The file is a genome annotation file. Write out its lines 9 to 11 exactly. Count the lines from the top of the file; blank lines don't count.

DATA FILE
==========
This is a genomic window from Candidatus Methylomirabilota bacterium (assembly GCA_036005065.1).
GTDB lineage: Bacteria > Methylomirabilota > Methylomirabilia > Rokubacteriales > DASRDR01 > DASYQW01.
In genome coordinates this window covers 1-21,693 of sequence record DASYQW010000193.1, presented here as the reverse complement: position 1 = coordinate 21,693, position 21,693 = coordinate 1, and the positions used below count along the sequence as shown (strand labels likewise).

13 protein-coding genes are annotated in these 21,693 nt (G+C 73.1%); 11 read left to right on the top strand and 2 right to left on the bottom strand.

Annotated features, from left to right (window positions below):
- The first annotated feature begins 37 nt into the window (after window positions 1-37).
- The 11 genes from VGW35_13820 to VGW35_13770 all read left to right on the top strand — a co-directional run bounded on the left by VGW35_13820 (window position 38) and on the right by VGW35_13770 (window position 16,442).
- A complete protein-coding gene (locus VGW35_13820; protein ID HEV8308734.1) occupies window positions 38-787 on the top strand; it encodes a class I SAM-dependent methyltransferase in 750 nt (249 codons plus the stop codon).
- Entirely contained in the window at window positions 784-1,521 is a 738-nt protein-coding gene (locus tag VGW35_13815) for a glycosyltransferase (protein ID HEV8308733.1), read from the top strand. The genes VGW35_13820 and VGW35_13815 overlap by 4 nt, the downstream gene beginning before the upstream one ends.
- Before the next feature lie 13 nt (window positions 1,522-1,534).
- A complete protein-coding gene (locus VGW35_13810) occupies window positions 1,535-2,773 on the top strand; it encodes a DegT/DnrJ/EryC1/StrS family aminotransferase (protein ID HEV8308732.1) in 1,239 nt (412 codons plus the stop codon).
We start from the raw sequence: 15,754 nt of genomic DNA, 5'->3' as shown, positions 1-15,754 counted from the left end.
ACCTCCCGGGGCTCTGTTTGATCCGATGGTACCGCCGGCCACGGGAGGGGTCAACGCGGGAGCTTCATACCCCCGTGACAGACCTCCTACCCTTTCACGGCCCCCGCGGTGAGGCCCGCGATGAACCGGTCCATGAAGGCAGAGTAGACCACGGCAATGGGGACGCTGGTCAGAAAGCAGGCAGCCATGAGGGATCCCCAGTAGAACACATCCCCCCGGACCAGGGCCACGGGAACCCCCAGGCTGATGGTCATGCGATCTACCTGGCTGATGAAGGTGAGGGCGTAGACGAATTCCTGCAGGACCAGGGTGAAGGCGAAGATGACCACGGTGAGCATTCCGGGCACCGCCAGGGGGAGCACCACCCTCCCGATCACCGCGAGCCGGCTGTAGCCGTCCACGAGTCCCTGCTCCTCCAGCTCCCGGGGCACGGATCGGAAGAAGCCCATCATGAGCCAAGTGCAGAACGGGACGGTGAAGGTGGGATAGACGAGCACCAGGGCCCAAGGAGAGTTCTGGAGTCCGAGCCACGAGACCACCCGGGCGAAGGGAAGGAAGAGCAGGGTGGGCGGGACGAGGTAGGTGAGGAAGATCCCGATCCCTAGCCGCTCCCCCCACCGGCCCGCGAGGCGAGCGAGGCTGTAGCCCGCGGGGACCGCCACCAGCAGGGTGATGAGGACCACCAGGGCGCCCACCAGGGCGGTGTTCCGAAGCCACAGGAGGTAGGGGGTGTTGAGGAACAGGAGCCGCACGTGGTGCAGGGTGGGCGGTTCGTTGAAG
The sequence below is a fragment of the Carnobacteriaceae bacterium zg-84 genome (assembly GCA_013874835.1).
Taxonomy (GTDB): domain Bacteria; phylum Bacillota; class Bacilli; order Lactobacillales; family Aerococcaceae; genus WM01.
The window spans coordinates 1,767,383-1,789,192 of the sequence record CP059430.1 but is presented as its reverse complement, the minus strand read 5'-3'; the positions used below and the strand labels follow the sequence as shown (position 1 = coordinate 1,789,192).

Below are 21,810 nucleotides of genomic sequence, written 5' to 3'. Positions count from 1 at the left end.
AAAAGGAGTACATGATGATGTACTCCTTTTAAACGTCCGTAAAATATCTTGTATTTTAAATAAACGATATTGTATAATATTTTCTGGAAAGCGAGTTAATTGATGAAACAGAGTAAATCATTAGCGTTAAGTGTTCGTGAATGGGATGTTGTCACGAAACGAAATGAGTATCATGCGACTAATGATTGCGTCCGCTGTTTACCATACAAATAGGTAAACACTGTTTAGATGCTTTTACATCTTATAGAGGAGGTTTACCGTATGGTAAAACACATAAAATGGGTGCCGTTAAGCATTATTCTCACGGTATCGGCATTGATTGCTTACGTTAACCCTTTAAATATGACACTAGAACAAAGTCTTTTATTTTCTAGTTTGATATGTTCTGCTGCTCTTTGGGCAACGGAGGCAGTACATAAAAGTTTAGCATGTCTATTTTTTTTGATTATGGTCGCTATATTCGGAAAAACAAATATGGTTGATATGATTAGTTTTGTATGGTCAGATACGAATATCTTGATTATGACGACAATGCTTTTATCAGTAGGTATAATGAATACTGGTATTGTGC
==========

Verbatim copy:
- Entirely contained in the window at window positions 784-1,521 is a 738-nt protein-coding gene (locus tag VGW35_13815) for a glycosyltransferase (protein ID HEV8308733.1), read from the top strand. The genes VGW35_13820 and VGW35_13815 overlap by 4 nt, the downstream gene beginning before the upstream one ends.
- Before the next feature lie 13 nt (window positions 1,522-1,534).
- A complete protein-coding gene (locus VGW35_13810) occupies window positions 1,535-2,773 on the top strand; it encodes a DegT/DnrJ/EryC1/StrS family aminotransferase (protein ID HEV8308732.1) in 1,239 nt (412 codons plus the stop codon).